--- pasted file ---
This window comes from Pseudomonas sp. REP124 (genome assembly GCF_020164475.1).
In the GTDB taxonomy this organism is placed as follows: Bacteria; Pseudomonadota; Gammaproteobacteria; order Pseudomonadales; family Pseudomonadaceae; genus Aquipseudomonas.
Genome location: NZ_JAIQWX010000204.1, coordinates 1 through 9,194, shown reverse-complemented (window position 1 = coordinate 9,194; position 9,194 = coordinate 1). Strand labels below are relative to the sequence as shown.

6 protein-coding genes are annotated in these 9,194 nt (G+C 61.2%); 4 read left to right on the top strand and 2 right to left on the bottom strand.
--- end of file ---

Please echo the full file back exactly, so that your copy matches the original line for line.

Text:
This window comes from Pseudomonas sp. REP124 (genome assembly GCF_020164475.1).
In the GTDB taxonomy this organism is placed as follows: Bacteria; Pseudomonadota; Gammaproteobacteria; order Pseudomonadales; family Pseudomonadaceae; genus Aquipseudomonas.
Genome location: NZ_JAIQWX010000204.1, coordinates 1 through 9,194, shown reverse-complemented (window position 1 = coordinate 9,194; position 9,194 = coordinate 1). Strand labels below are relative to the sequence as shown.

6 protein-coding genes are annotated in these 9,194 nt (G+C 61.2%); 4 read left to right on the top strand and 2 right to left on the bottom strand.